“But there’s that other, final piece to this story, my friends. God loving us isn’t quite enough. We have to believe, or it does nothing. That’s really the point: all this, this stuff we see around us – it’s so that we might believe. It’s not just that God loves us no matter what: we have to accept the love no matter what. If we say, ‘No, I want my brother back now!’ if we say, ‘No, you got to show me you love me in this way!’ then we don’t believe and God’s glory can’t be shown and we’re in the darkness like Lazarus in the cave, or we’re weeping like his sisters, blinded by our rage and sorrow. I’m as bad as all of you when it comes to demanding God’s love in a certain way: I’ve been alone for years now, all of my family and most of my friends gone. I killed people, same as the rest of you did.” Again the forefinger and gaze, though much softer this time. “Killed people on the steps to this old church, I did. All that wickedness, all that blood and death – and all the little bright spots in between, and all the darkness all around it,” he accompanied this with frantic, almost pained gestures, poking at the air in front of himself like he was picking specks off a piece of laundry hanging on a line, and then sweeping both hands in circular motions on either side of his head, “– all of it was for God’s glory, if I’d only see it that way and stop making it into my own pain, my own pleasure, my own loss. And that’s why it ends the way it does, ‘And he that was dead came forth, bound hand and foot with grave clothes: and his face was bound about with a napkin. Jesus saith unto them, ‘Loose him, and let him go.’ Hands – bound; feet – bound; face – bound.” He held his wrists together, as though they were tied together, and looked imploringly to the ceiling. At the beginning of the sermon, Ridley might’ve still been able to look at such a display with irony or detachment. Now – not at all. Instead, he could almost feel ropes cutting into the skin of his hands, smell the dank and must of the grave, feel his breath catch in his chest.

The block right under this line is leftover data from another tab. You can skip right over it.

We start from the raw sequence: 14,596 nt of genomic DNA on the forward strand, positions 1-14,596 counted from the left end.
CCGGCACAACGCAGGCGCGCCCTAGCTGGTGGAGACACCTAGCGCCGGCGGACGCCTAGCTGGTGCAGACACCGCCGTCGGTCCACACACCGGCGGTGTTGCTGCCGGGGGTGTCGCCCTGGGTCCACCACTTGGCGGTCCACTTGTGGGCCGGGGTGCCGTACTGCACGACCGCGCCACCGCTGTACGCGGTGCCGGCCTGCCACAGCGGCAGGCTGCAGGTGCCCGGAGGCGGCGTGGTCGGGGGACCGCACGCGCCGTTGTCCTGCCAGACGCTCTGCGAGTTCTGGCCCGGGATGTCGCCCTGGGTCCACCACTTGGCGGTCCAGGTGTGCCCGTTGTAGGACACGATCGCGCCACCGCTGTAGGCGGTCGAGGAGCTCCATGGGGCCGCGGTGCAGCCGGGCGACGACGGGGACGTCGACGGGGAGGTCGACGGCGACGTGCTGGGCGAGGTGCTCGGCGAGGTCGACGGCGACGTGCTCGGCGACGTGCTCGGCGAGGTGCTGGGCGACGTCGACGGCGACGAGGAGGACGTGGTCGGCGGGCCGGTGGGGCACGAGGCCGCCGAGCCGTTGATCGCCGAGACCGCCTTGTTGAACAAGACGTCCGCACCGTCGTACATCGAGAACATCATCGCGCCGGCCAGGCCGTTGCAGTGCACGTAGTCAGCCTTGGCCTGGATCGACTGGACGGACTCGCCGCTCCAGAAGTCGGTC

Sunday, July 04, 2010

Return and Recap!


Triumph of The Walking Dead